There are so many questions when you’re a kid. Some questions are easy to answer eventually, like “why is the sky blue?” and “why do stars twinkle?”
There are the kinds of questions that can only be answered with exploration, like “what would happen if I mixed ketchup with chocolate milk?”
There are big questions that parents answer the best they can, like “what happens when we die?” and “why is there war?”
And then there are just really practical questions, like “why does my arm keep itching?”
Doctors from our primary health centers have been visiting outlying villages, delivering care to rural families who otherwise would not have access to care. They’ve also been visiting rural schools, allowing children to get basic healthcare, providing information for them to bring back to their families, and dramatically multiplying the number of young health advocates in the community.
And they’re providing lots of answers to curious kids.
When you live in a place like rural Iraq, healthcare has always been difficult to access. Decades of war slowed the progress of country-wide infrastructure development. When tragedy strikes in major cities–when bombings happen in major population centers–of course those areas are rebuilt first. Urban infrastructure projects impact the most people.
The recent war against ISIS, which saw the destruction of hospitals and clinics in nearly every community they controlled, pushed development for rural areas back farther. Small, war-affected cities will see their hospitals and primary health centers renovated before new clinics are built in the rural areas. It makes sense. But it doesn’t make it easy for rural families to get the care they need.
When you don’t have regular access to healthcare–when you’ve never had access to health care–there is a lot that you just don’t know. You don’t know that the itchy patch on your arm, the one driving you mad, isn’t going to go away on its own. You don’t know why it’s itchy. You don’t know what to do about it. You just scratch! And then your brother starts itching. But it’s hard to have sympathy because you’re going mad yourself.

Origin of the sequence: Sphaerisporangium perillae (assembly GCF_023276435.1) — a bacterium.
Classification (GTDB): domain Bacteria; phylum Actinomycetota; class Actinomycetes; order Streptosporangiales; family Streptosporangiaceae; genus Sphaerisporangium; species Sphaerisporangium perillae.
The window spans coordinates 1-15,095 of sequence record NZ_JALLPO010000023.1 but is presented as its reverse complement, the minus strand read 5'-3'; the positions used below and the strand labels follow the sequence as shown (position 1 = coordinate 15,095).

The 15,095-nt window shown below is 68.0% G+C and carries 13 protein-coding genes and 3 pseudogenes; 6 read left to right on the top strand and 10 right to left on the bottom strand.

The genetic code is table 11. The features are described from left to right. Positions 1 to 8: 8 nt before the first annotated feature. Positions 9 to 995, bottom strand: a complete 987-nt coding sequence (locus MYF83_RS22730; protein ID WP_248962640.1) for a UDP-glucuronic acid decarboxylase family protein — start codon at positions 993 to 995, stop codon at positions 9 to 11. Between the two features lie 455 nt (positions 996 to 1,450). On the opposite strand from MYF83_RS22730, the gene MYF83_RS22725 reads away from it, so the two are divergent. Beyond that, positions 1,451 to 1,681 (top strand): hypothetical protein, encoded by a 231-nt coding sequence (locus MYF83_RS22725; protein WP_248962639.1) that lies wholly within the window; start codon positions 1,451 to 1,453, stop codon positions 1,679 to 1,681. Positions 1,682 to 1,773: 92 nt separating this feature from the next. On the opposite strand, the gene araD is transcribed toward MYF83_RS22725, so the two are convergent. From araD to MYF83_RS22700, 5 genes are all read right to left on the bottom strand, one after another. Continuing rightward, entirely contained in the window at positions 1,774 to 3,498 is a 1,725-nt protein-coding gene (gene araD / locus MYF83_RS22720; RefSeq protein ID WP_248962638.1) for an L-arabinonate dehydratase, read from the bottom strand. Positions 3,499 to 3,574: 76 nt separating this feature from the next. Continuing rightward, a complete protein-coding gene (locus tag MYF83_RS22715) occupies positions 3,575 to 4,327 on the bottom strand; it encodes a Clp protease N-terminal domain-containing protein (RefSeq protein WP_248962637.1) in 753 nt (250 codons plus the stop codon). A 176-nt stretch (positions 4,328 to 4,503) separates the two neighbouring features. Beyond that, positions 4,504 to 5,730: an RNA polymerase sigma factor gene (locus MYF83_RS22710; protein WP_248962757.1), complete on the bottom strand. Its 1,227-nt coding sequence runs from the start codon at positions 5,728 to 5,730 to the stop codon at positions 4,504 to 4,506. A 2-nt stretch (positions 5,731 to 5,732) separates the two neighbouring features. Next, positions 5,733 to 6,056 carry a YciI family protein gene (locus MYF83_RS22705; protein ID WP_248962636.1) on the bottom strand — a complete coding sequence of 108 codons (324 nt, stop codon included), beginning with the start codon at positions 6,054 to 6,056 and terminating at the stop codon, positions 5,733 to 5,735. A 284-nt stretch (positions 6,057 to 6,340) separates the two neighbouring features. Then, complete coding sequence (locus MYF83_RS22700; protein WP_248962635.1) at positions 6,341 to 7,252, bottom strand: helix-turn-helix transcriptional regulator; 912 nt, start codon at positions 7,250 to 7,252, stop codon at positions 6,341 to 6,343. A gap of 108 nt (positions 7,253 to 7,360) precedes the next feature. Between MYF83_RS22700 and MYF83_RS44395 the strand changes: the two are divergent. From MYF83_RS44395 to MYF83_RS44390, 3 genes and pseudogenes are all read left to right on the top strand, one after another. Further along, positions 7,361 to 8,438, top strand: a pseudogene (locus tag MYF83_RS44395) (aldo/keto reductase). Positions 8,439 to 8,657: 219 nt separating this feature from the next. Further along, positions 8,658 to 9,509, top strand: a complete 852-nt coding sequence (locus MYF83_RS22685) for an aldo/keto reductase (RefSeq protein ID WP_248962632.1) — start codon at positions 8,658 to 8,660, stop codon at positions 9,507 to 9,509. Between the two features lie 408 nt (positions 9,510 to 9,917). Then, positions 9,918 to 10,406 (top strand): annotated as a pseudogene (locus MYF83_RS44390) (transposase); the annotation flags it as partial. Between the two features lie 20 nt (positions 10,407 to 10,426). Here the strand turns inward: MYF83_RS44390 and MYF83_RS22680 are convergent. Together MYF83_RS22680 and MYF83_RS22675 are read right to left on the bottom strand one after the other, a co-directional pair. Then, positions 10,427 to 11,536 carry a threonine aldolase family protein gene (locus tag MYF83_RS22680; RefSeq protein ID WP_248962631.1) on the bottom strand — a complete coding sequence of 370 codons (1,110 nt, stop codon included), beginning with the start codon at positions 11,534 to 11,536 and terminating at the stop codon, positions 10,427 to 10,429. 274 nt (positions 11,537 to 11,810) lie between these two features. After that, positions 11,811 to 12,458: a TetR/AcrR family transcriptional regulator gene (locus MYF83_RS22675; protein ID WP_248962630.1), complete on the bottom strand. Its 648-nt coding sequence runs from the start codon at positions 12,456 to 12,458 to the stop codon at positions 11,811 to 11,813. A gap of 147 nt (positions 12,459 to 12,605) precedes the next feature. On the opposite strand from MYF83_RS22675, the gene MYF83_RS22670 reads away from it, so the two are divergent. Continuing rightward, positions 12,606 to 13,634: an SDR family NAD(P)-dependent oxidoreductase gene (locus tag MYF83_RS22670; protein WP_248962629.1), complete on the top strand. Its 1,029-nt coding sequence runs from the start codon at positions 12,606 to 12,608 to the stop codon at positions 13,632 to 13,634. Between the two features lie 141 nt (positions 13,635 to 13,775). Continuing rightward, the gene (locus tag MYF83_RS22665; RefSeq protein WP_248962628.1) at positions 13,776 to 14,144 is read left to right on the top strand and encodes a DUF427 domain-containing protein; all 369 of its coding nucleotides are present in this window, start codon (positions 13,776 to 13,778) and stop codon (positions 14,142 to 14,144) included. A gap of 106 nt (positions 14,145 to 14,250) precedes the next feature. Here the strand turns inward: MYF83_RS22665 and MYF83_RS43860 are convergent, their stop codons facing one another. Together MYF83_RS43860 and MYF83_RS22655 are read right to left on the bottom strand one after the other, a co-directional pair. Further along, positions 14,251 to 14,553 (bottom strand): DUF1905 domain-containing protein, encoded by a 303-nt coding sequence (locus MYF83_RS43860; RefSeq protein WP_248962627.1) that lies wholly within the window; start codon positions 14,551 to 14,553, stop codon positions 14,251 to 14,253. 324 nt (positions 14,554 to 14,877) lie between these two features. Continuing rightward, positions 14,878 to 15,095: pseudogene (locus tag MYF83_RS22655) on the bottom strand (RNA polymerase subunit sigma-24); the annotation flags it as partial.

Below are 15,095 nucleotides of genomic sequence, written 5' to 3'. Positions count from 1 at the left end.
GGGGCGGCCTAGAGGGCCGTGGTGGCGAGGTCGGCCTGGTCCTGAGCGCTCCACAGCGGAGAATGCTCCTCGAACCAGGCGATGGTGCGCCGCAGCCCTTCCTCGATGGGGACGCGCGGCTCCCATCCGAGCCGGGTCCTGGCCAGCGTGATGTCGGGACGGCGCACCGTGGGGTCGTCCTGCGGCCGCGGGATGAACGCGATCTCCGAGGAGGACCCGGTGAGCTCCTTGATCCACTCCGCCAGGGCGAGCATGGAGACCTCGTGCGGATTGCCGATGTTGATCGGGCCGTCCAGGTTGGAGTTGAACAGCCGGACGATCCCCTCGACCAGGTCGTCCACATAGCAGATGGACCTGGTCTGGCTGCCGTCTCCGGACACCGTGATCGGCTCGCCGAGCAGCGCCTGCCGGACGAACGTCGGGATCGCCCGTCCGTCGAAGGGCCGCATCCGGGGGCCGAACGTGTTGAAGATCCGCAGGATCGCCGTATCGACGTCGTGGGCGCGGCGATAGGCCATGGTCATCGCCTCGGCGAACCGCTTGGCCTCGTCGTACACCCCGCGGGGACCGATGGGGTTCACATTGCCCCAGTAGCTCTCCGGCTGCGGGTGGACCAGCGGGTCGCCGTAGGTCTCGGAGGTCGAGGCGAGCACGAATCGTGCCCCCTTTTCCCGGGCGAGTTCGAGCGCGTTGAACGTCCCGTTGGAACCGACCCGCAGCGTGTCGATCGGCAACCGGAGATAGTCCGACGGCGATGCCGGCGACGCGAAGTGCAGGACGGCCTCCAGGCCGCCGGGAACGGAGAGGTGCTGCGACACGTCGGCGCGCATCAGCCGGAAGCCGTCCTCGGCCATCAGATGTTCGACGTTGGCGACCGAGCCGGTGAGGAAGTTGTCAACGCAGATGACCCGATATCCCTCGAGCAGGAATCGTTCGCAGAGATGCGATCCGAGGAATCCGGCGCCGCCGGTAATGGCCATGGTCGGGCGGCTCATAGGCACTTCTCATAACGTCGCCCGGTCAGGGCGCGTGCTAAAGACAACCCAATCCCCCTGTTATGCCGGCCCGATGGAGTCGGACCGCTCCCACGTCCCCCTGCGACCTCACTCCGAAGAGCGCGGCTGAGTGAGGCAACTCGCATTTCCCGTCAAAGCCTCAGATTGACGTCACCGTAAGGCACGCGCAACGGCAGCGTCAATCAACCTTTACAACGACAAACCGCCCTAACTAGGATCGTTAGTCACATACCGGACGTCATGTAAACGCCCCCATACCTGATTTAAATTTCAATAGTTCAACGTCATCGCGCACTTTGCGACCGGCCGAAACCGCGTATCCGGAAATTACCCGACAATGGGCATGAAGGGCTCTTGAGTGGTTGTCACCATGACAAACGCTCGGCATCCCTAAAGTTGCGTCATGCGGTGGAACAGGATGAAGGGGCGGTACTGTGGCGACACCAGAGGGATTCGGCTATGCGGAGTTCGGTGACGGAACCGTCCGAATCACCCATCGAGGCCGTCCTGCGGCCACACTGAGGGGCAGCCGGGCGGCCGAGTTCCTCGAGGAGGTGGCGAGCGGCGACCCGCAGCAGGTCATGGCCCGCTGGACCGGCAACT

You don’t know that you keep scratching because tiny mites have burrowed under your skin. You don’t know that as they make a home there, the scabies mites are causing your body to have an allergic reaction—and itch. And you don’t know that those mites are highly contagious and hard to get rid of here.
You help make it possible for doctors to travel to outlying villages and give check-ups to entire schools at a time. It’s so much easier for a team of doctors to travel than hundreds of families without cars!
You help make it possible for children to learn how to prevent the spread of communicable disease at home. Children are curious and love to help their families! It’s really hard to treat scabies outbreaks in schools with crowded classrooms, and home environments that are equally crowded. Teaching students how diseases like lice and scabies are spread prevents a lot of misery.
You help children to learn better too! Scabies outbreaks are often identified by teachers with growing numbers of students who can’t sit still in class because of scratching. It’s hard to concentrate on your studies when you or your deskmate are constantly itching.
It’s a relatively simple thing to do, but these school visits are having a big impact on learning and health!